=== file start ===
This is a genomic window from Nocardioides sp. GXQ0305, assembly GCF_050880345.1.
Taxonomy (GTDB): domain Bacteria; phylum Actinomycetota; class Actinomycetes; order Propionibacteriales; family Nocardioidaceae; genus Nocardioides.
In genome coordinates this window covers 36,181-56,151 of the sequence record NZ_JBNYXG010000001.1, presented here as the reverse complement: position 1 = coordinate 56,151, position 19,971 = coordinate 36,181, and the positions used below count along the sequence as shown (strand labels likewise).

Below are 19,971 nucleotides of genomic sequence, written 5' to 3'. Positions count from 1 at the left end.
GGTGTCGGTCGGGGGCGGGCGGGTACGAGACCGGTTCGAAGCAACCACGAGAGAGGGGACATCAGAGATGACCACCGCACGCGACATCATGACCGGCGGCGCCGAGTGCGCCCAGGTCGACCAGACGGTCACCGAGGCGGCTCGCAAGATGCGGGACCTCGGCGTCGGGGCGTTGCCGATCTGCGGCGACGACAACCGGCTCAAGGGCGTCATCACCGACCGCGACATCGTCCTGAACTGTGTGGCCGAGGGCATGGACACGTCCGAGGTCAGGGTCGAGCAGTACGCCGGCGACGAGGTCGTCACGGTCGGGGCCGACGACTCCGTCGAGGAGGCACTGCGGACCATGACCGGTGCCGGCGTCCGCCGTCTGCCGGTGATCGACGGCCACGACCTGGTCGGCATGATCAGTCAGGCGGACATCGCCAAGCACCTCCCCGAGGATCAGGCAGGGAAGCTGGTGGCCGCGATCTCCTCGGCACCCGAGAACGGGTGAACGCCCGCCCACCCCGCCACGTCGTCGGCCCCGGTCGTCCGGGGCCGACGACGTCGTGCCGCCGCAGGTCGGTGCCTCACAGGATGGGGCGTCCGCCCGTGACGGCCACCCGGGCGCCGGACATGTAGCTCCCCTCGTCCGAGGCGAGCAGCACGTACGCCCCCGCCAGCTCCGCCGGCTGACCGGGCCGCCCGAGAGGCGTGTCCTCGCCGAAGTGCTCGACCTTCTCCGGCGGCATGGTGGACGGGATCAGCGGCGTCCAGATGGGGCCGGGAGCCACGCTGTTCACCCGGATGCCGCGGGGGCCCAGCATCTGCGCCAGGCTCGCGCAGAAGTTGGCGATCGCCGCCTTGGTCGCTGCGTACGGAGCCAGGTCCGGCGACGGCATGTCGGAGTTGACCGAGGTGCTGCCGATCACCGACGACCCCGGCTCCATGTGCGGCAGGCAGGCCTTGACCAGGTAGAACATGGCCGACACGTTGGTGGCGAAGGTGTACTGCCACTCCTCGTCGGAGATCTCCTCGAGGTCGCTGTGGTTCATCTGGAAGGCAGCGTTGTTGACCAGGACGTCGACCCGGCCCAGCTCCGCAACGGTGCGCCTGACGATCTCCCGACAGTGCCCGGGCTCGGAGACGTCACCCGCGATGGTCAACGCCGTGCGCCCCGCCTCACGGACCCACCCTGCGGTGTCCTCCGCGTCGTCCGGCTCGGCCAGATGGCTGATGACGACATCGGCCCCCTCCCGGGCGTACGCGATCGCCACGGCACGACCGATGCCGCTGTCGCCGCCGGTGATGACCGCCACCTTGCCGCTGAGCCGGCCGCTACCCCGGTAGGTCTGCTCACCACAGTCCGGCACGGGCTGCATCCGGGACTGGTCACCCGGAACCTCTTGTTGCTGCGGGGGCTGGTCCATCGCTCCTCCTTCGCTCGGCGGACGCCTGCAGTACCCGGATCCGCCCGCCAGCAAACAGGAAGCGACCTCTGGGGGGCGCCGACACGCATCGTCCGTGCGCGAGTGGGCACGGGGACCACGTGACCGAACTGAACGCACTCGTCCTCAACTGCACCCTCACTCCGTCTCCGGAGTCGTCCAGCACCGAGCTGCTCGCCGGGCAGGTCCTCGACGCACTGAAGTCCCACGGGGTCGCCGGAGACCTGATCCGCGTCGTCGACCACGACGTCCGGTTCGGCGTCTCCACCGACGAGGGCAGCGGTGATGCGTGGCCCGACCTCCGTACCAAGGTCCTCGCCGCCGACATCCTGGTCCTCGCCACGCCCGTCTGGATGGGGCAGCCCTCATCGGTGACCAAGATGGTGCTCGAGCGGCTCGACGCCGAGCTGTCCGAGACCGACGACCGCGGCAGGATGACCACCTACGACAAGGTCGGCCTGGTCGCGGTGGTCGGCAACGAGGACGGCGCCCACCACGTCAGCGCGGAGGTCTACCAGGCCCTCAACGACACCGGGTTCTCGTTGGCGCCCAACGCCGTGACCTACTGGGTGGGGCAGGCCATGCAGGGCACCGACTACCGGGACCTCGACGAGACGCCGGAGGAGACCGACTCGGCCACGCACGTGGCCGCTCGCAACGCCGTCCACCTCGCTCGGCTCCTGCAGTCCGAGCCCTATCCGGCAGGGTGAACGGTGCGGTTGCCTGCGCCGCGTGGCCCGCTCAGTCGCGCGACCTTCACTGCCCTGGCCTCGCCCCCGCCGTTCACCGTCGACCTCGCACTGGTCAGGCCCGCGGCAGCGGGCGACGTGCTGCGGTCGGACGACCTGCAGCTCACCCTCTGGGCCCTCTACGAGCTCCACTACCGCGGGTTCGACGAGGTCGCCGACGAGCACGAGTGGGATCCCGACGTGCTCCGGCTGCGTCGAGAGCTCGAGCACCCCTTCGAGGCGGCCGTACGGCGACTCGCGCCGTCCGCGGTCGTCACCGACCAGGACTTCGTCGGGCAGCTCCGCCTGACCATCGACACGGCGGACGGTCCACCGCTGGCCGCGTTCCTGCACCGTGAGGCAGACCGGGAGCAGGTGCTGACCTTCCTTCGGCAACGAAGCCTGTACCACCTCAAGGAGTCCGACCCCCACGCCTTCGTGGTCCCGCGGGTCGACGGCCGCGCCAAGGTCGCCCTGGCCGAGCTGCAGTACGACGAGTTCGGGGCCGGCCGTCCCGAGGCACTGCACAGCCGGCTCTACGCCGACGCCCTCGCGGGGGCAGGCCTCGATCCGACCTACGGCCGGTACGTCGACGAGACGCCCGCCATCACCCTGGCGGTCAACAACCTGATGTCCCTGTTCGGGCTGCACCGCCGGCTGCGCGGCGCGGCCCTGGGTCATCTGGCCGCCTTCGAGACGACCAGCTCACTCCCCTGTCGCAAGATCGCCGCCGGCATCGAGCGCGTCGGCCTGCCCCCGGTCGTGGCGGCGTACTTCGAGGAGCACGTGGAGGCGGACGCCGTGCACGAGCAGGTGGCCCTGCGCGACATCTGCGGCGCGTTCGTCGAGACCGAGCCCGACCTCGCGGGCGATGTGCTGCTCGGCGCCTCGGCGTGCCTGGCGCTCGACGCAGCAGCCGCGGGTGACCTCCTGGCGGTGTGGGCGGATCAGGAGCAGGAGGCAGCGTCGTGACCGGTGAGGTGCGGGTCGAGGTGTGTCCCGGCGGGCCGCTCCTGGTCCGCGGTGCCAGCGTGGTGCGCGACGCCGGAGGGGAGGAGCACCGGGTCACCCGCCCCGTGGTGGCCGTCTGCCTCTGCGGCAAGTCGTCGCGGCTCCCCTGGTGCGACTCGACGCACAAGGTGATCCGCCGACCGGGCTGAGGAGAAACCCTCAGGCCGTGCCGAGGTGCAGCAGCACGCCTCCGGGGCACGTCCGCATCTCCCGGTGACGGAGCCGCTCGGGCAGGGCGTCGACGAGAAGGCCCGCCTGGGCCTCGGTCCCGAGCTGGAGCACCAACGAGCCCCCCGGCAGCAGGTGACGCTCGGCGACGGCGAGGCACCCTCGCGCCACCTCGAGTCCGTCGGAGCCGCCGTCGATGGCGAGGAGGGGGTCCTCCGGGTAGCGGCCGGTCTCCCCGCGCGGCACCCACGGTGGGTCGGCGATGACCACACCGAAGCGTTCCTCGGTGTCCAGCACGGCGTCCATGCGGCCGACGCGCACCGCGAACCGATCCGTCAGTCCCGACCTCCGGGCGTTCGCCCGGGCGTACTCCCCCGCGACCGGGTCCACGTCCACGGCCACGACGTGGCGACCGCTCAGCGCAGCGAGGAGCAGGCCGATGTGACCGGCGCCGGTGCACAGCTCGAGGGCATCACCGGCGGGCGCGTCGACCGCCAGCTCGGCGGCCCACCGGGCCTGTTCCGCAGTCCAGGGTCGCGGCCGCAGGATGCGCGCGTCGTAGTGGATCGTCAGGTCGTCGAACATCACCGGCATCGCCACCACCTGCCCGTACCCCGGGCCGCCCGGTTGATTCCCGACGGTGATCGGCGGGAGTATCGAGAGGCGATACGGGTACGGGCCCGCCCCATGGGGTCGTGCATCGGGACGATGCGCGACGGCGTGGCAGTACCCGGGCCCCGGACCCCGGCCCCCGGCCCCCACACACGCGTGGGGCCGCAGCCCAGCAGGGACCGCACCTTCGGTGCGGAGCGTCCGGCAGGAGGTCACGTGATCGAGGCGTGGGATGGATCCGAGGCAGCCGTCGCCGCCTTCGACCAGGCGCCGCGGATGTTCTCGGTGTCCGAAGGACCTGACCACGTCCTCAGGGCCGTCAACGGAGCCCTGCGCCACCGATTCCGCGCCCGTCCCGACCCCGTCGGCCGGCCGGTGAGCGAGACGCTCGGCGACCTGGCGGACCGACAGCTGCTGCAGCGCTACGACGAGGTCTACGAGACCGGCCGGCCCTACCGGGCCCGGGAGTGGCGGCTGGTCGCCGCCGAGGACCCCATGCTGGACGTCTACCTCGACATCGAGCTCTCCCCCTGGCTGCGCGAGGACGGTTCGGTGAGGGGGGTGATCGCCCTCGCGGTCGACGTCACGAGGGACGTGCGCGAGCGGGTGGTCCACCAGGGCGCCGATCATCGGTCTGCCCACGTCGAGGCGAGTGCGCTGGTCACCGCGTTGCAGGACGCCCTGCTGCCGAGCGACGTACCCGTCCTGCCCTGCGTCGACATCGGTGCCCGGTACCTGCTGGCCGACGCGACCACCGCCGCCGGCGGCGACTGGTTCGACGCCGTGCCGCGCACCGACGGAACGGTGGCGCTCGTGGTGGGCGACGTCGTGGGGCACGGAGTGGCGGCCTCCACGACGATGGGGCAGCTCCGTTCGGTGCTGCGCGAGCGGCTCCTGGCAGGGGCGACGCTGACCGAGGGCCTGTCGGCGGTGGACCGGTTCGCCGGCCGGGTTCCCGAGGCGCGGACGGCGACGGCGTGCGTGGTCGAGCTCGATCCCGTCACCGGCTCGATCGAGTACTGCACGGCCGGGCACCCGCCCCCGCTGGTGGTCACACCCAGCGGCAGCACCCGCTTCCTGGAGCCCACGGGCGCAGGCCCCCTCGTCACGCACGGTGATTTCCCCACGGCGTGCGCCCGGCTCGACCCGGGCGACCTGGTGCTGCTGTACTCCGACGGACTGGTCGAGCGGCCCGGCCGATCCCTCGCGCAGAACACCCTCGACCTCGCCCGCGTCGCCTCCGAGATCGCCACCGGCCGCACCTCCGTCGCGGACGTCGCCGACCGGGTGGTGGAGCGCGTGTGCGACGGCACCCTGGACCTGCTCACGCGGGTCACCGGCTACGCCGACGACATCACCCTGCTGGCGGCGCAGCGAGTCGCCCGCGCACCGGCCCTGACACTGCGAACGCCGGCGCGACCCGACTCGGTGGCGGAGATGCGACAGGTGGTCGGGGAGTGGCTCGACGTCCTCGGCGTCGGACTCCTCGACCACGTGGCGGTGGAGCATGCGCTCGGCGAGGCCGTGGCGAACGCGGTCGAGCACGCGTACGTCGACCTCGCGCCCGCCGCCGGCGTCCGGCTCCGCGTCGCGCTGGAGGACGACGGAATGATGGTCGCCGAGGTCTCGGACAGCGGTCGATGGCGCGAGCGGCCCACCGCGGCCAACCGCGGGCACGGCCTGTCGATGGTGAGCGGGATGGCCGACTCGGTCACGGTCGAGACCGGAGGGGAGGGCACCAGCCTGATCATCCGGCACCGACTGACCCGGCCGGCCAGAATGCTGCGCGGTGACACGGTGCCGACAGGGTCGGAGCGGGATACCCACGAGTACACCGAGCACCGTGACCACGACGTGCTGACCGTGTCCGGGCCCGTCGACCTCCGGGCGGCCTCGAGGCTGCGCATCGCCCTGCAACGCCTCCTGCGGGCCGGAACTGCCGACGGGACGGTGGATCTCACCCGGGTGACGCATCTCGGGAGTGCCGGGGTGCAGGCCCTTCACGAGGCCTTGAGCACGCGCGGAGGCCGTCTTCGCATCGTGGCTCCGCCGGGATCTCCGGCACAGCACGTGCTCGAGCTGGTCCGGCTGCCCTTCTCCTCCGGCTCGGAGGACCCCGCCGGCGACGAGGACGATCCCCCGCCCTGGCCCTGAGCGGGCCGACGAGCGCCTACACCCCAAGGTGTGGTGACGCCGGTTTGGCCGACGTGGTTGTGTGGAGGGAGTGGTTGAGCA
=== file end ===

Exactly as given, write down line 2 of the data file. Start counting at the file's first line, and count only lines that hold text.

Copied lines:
Taxonomy (GTDB): domain Bacteria; phylum Actinomycetota; class Actinomycetes; order Propionibacteriales; family Nocardioidaceae; genus Nocardioides.